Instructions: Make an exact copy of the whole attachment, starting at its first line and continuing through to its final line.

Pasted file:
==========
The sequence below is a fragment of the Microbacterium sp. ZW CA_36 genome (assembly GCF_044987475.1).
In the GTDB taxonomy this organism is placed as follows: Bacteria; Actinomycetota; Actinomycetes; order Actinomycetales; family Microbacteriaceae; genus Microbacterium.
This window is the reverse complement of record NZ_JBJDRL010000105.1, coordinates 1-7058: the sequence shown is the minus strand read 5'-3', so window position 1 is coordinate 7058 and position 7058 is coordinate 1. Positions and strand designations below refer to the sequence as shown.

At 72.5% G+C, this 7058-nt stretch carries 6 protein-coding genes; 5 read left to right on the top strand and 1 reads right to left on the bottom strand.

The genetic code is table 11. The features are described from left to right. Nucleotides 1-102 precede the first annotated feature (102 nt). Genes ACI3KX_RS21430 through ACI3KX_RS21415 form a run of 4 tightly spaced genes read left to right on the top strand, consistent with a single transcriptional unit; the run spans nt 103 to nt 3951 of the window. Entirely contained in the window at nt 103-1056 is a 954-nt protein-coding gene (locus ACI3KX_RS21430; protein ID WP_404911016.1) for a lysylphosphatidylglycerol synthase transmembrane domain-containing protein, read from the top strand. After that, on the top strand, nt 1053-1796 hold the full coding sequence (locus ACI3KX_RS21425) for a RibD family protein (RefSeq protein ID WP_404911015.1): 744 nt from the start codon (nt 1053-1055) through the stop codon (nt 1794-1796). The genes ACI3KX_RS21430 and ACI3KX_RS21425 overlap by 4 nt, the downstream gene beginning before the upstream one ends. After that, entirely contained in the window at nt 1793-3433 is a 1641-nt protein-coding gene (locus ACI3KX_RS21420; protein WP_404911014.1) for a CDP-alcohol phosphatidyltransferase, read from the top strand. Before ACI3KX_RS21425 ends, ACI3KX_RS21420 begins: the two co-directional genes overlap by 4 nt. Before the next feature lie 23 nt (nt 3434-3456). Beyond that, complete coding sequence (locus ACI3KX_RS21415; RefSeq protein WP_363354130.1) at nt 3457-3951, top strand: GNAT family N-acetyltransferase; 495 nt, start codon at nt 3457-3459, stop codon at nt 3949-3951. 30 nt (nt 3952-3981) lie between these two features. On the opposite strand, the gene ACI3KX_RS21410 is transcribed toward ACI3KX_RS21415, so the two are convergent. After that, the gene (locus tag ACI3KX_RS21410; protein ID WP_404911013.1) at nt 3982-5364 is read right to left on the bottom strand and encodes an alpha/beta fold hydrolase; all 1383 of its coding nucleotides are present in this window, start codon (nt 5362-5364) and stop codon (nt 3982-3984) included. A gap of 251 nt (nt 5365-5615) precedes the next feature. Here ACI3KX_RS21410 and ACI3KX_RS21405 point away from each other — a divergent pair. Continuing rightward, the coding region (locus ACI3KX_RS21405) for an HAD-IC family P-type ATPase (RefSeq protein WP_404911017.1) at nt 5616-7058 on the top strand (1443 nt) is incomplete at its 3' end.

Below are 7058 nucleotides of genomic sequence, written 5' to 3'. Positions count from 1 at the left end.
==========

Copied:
The sequence below is a fragment of the Microbacterium sp. ZW CA_36 genome (assembly GCF_044987475.1).
In the GTDB taxonomy this organism is placed as follows: Bacteria; Actinomycetota; Actinomycetes; order Actinomycetales; family Microbacteriaceae; genus Microbacterium.
This window is the reverse complement of record NZ_JBJDRL010000105.1, coordinates 1-7058: the sequence shown is the minus strand read 5'-3', so window position 1 is coordinate 7058 and position 7058 is coordinate 1. Positions and strand designations below refer to the sequence as shown.

At 72.5% G+C, this 7058-nt stretch carries 6 protein-coding genes; 5 read left to right on the top strand and 1 reads right to left on the bottom strand.

The genetic code is table 11. The features are described from left to right. Nucleotides 1-102 precede the first annotated feature (102 nt). Genes ACI3KX_RS21430 through ACI3KX_RS21415 form a run of 4 tightly spaced genes read left to right on the top strand, consistent with a single transcriptional unit; the run spans nt 103 to nt 3951 of the window. Entirely contained in the window at nt 103-1056 is a 954-nt protein-coding gene (locus ACI3KX_RS21430; protein ID WP_404911016.1) for a lysylphosphatidylglycerol synthase transmembrane domain-containing protein, read from the top strand. After that, on the top strand, nt 1053-1796 hold the full coding sequence (locus ACI3KX_RS21425) for a RibD family protein (RefSeq protein ID WP_404911015.1): 744 nt from the start codon (nt 1053-1055) through the stop codon (nt 1794-1796). The genes ACI3KX_RS21430 and ACI3KX_RS21425 overlap by 4 nt, the downstream gene beginning before the upstream one ends. After that, entirely contained in the window at nt 1793-3433 is a 1641-nt protein-coding gene (locus ACI3KX_RS21420; protein WP_404911014.1) for a CDP-alcohol phosphatidyltransferase, read from the top strand. Before ACI3KX_RS21425 ends, ACI3KX_RS21420 begins: the two co-directional genes overlap by 4 nt. Before the next feature lie 23 nt (nt 3434-3456). Beyond that, complete coding sequence (locus ACI3KX_RS21415; RefSeq protein WP_363354130.1) at nt 3457-3951, top strand: GNAT family N-acetyltransferase; 495 nt, start codon at nt 3457-3459, stop codon at nt 3949-3951. 30 nt (nt 3952-3981) lie between these two features. On the opposite strand, the gene ACI3KX_RS21410 is transcribed toward ACI3KX_RS21415, so the two are convergent. After that, the gene (locus tag ACI3KX_RS21410; protein ID WP_404911013.1) at nt 3982-5364 is read right to left on the bottom strand and encodes an alpha/beta fold hydrolase; all 1383 of its coding nucleotides are present in this window, start codon (nt 5362-5364) and stop codon (nt 3982-3984) included. A gap of 251 nt (nt 5365-5615) precedes the next feature. Here ACI3KX_RS21410 and ACI3KX_RS21405 point away from each other — a divergent pair. Continuing rightward, the coding region (locus ACI3KX_RS21405) for an HAD-IC family P-type ATPase (RefSeq protein WP_404911017.1) at nt 5616-7058 on the top strand (1443 nt) is incomplete at its 3' end.

Below are 7058 nucleotides of genomic sequence, written 5' to 3'. Positions count from 1 at the left end.